Arran90
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Genetic modification of humans is going to happen. If it doesn't happen in Britain then it will be because of political and legislative reasons rather than technical reasons, but British people will travel to countries where it either is legal or medicine is less regulated.

Will genetic modification of humans render most NHS doctors obsolete and a relic of a previous era? Is conventional medicine reaching the end of the road? Will the NHS even survive in the face of genetic modification of humans even if the service is provided in backstreet clinics by people who are biochemists that legally cannot practice medicine?
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username2752874
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(Original post by Arran90)
Genetic modification of humans is going to happen. If it doesn't happen in Britain then it will be because of political and legislative reasons rather than technical reasons, but British people will travel to countries where it either is legal or medicine is less regulated.

Will genetic modification of humans render most NHS doctors obsolete and a relic of a previous era? Is conventional medicine reaching the end of the road? Will the NHS even survive in the face of genetic modification of humans even if the service is provided in backstreet clinics by people who are biochemists that legally cannot practice medicine?
Most biochemists can't perform genetic engineering. It's very high level stuff. They can definitely understand the concepts however

NHS doctors won't be rendered obsolete, there are still diseases out there that aren't due to genetics and will require traditional therapy, along with procedures that require surgery - conventional medicine will be here to stay. a lot of vectors containing new genes to replace faulty genes don't even make it inside the cell - it has a fairly high failure rate that's intolerable in human patients, but acceptable to lab mice.
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Cherub012
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(Original post by Arran90)
Genetic modification of humans is going to happen. If it doesn't happen in Britain then it will be because of political and legislative reasons rather than technical reasons, but British people will travel to countries where it either is legal or medicine is less regulated.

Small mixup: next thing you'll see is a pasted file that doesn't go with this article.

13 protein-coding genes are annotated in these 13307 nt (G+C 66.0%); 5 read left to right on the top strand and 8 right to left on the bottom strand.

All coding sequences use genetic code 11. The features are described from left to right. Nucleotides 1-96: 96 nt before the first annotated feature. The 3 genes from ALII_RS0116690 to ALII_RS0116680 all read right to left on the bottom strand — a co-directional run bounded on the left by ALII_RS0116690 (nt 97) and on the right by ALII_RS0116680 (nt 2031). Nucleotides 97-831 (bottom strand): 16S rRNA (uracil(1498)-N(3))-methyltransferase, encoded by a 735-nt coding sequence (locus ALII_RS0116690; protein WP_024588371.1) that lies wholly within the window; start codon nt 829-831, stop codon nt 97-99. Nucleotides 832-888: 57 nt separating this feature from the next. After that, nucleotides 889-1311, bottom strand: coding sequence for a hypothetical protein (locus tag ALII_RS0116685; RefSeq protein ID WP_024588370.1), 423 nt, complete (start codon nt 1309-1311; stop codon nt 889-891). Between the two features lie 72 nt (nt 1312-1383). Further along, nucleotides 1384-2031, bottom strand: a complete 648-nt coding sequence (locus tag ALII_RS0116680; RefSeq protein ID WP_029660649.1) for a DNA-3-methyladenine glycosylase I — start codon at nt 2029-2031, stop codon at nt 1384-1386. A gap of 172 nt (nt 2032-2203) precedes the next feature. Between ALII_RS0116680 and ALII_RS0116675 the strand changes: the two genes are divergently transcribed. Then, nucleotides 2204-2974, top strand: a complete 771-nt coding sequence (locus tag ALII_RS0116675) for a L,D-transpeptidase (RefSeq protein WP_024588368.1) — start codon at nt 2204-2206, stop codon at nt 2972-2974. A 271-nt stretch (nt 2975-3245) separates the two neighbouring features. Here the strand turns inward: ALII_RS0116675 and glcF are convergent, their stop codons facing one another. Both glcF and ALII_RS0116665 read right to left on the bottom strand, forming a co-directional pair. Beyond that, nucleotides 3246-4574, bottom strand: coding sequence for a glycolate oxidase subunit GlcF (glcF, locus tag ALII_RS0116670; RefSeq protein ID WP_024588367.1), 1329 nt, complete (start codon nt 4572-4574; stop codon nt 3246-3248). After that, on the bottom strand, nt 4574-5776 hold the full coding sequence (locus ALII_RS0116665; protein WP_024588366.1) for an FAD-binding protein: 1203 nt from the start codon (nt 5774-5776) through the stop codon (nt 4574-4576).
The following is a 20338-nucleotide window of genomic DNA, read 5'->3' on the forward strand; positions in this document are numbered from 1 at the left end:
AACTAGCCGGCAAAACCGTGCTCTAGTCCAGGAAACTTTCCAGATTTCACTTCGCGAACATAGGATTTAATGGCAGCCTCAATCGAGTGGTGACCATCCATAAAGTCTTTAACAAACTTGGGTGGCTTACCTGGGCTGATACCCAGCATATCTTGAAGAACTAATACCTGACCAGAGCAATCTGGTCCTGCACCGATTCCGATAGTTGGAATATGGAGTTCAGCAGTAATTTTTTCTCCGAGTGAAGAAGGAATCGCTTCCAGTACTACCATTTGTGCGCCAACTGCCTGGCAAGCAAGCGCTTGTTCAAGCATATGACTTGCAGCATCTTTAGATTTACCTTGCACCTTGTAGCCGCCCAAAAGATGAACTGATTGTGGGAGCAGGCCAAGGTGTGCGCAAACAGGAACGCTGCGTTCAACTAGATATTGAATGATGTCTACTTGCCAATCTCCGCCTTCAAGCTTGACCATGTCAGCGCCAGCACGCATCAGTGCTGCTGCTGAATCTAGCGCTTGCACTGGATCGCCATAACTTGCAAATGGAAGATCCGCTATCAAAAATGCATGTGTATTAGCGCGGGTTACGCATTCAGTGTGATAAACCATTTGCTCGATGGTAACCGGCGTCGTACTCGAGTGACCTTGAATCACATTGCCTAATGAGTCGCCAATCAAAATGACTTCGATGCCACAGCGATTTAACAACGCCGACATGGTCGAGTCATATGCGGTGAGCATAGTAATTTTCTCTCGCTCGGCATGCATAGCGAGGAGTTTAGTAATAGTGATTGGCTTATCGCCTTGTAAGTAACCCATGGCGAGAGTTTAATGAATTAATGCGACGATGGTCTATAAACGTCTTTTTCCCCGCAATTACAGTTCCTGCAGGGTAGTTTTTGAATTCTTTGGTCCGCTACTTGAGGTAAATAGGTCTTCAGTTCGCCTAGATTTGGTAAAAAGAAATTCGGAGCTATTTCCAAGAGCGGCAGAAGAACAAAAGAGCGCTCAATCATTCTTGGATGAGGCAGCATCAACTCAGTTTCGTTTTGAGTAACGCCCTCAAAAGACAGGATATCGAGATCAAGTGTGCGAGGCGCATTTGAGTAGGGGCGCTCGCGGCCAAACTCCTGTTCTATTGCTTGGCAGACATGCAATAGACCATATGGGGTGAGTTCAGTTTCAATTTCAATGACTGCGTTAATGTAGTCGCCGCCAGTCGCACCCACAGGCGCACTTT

Will genetic modification of humans render most NHS doctors obsolete and a relic of a previous era? Is conventional medicine reaching the end of the road? Will the NHS even survive in the face of genetic modification of humans even if the service is provided in backstreet clinics by people who are biochemists that legally cannot practice medicine?
It would be a huge step in medicine. Though it doesn't mean people are not susceptible to infectious diseases.
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Arran90
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(Original post by Cherub012)
It would be a huge step in medicine. Though it doesn't mean people are not susceptible to infectious diseases.
It will be a huge step in medicine but it has the potential to create a conflict between people with technical ability to offer genetic modification services but legally cannot practice medicine and people who can legally practice medicine but have no ability to offer genetic modification services.

Genetic modification can in theory make people immune to infectious diseases. Some people already through genetics are immune to HIV.
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username2752874
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(Original post by Arran90)
It will be a huge step in medicine but it has the potential to create a conflict between people with technical ability to offer genetic modification services but legally cannot practice medicine and people who can legally practice medicine but have no ability to offer genetic modification services.

Genetic modification can in theory make people immune to infectious diseases. Some people already through genetics are immune to HIV.
Do you know what the amazing thing about bacteria is? They mutate rapidly and evolve to have resistance to natural and recombinant genes. Viruses do this too

The current strain of HIV can mutate, then what happens? That gene won't do anything and then doctors are called upon to treat the patient.
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